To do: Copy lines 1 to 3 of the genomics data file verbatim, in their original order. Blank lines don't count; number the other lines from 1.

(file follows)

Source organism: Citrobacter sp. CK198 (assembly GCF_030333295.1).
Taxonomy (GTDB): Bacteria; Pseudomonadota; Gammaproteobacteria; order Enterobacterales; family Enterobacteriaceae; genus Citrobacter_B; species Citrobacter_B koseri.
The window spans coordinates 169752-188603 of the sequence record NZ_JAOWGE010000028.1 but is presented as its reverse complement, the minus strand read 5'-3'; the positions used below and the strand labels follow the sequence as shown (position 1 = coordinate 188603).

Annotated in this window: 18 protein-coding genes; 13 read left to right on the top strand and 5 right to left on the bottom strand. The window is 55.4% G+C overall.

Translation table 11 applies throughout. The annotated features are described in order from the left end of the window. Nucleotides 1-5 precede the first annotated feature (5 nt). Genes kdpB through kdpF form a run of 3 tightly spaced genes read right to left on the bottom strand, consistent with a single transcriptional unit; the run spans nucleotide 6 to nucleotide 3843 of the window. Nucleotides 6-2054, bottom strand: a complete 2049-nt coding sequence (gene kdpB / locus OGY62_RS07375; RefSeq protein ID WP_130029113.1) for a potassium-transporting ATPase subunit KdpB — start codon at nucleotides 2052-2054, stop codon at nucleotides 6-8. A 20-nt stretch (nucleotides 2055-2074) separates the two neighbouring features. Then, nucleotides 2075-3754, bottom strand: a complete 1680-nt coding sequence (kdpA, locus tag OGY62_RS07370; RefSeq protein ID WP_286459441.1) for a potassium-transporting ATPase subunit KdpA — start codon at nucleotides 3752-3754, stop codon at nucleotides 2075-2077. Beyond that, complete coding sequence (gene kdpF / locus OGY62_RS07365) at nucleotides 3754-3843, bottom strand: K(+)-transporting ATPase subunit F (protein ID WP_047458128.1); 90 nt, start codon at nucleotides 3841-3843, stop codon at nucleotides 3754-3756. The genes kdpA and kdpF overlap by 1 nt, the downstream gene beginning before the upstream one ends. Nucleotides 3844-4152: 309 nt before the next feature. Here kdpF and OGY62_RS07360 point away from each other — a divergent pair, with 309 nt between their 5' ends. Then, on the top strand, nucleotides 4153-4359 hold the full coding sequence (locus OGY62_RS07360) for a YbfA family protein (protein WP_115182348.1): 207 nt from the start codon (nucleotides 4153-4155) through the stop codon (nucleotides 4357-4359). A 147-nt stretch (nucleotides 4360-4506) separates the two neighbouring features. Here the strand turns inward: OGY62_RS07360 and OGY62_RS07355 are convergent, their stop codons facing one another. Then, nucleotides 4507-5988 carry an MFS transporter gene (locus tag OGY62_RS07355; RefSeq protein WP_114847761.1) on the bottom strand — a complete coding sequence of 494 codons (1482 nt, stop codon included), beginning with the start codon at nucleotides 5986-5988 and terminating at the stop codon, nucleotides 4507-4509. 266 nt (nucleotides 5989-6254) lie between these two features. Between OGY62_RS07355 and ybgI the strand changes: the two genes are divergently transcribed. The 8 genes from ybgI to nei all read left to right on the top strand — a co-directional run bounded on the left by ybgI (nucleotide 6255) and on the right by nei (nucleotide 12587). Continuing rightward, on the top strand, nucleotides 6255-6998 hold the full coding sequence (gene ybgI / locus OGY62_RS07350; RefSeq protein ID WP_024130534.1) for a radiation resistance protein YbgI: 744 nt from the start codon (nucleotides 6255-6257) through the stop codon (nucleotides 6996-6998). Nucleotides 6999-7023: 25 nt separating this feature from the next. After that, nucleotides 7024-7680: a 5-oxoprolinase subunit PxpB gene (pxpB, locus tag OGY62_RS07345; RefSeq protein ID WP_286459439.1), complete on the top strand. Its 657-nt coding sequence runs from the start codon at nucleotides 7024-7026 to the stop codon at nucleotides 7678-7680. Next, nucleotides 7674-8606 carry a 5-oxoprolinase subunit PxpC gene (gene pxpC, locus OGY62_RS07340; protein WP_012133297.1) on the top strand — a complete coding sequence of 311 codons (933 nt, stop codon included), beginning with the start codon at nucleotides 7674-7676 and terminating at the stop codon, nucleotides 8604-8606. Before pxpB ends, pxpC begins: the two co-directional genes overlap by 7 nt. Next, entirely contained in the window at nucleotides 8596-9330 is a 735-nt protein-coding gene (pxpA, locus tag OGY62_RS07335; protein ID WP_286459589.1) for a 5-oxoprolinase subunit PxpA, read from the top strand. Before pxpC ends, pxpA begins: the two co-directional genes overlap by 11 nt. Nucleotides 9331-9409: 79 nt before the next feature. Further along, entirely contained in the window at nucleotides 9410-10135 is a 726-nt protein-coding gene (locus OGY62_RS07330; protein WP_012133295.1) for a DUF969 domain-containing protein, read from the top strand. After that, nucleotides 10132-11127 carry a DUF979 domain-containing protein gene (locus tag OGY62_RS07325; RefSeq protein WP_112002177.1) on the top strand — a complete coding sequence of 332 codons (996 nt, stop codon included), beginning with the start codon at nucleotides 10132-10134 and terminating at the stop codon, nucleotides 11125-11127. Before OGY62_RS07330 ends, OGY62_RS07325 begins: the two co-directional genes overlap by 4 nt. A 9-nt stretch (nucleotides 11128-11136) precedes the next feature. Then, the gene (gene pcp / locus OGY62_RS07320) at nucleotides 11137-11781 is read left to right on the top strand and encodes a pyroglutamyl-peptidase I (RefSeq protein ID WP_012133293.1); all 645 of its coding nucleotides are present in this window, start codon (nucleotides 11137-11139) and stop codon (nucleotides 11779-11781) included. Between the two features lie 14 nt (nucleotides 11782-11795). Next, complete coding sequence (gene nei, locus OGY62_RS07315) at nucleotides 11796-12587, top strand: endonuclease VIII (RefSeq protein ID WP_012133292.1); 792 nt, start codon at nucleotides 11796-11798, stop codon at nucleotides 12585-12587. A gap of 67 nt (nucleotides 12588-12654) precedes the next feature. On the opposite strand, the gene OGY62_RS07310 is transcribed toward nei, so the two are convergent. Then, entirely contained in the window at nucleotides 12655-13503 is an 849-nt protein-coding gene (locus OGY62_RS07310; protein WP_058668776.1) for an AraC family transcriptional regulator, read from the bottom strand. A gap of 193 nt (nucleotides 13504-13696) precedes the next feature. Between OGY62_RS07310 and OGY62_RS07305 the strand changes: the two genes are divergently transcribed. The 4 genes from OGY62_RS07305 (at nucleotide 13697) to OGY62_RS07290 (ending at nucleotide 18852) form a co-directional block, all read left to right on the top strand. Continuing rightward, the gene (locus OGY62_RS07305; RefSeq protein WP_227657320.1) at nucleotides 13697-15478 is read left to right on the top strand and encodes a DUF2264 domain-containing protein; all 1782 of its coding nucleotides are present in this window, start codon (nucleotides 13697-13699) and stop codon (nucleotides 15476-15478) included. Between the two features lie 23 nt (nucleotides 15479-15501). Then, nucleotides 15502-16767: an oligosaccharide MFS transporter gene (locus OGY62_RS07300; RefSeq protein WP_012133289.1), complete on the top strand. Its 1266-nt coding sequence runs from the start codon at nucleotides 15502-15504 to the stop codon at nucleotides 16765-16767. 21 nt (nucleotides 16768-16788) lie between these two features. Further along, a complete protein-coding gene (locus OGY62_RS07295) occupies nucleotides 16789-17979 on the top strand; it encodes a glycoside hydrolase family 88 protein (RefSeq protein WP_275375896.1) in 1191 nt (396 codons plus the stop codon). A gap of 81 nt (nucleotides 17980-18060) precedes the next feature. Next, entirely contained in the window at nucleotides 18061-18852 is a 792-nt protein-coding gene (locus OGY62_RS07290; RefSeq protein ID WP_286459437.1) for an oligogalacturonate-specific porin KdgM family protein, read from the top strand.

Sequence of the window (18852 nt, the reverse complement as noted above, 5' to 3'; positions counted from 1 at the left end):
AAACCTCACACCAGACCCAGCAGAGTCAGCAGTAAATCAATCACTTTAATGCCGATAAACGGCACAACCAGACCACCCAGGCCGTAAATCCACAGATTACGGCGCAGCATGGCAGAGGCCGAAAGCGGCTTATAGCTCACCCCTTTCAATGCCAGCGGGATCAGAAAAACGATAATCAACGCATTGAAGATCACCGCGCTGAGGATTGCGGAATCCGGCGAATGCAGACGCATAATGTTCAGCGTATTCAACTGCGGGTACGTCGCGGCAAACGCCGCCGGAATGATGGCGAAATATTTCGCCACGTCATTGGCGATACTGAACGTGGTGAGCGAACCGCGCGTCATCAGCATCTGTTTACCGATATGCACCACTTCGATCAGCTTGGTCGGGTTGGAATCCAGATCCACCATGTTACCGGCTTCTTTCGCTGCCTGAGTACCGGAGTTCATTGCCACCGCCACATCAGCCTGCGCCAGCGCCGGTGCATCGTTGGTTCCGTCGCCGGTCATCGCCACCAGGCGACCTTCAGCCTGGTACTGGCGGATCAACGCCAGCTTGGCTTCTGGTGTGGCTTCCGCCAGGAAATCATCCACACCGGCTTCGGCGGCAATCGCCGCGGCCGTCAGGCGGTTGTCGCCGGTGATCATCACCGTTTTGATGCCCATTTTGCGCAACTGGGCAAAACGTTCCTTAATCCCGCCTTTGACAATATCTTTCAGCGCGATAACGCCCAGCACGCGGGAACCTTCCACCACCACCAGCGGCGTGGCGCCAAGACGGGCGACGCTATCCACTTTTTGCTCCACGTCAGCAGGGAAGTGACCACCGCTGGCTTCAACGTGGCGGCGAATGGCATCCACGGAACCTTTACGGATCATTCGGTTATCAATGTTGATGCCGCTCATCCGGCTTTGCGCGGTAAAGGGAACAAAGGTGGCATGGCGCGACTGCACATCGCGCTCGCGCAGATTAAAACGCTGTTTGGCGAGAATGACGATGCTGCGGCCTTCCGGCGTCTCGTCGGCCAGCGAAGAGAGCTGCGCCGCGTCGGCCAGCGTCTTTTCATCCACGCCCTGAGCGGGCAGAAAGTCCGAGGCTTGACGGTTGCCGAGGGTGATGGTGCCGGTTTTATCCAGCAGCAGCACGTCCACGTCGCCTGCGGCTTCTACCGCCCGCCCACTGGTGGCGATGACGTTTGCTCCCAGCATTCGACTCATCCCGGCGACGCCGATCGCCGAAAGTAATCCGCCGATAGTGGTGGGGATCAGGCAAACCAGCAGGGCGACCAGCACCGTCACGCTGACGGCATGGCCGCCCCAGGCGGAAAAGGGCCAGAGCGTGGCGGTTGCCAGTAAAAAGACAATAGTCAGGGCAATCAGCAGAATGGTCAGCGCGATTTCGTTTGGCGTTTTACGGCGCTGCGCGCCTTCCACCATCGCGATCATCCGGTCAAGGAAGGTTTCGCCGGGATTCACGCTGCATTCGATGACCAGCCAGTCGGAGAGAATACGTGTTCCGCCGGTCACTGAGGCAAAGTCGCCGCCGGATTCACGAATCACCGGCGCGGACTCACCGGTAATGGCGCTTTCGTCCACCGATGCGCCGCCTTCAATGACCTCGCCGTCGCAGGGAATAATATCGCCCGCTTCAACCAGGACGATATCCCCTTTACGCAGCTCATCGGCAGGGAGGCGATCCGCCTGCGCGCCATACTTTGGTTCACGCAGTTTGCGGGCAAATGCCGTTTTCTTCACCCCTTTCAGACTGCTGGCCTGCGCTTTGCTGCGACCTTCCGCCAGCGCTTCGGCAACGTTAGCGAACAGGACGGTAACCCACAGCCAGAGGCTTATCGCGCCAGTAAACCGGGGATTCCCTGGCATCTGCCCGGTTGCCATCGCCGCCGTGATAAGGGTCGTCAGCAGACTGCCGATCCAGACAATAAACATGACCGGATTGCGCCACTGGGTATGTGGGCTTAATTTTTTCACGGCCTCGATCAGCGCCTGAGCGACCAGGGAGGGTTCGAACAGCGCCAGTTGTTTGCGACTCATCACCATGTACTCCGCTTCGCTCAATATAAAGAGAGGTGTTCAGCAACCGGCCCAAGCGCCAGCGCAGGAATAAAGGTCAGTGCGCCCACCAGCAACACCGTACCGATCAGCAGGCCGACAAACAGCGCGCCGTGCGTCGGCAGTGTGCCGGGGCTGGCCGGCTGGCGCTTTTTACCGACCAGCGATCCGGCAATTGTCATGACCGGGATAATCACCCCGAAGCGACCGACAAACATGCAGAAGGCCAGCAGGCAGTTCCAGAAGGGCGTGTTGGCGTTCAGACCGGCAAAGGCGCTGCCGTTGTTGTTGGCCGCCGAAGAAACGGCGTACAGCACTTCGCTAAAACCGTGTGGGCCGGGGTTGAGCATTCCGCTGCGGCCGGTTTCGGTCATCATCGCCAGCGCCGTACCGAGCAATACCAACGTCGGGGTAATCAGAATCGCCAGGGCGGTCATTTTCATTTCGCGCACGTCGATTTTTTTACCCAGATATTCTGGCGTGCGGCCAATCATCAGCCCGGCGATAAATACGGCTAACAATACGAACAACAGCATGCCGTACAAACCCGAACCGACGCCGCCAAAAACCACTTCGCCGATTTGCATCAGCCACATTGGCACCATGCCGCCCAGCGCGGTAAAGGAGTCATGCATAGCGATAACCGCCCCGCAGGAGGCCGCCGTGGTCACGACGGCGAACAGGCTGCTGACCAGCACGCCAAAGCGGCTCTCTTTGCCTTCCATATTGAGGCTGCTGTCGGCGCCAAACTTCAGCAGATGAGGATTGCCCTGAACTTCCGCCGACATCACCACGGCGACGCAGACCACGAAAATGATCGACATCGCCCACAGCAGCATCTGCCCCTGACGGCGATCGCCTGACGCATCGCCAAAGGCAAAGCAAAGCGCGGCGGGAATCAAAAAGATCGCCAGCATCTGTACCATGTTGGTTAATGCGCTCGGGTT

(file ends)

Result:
Source organism: Citrobacter sp. CK198 (assembly GCF_030333295.1).
Taxonomy (GTDB): Bacteria; Pseudomonadota; Gammaproteobacteria; order Enterobacterales; family Enterobacteriaceae; genus Citrobacter_B; species Citrobacter_B koseri.
The window spans coordinates 169752-188603 of the sequence record NZ_JAOWGE010000028.1 but is presented as its reverse complement, the minus strand read 5'-3'; the positions used below and the strand labels follow the sequence as shown (position 1 = coordinate 188603).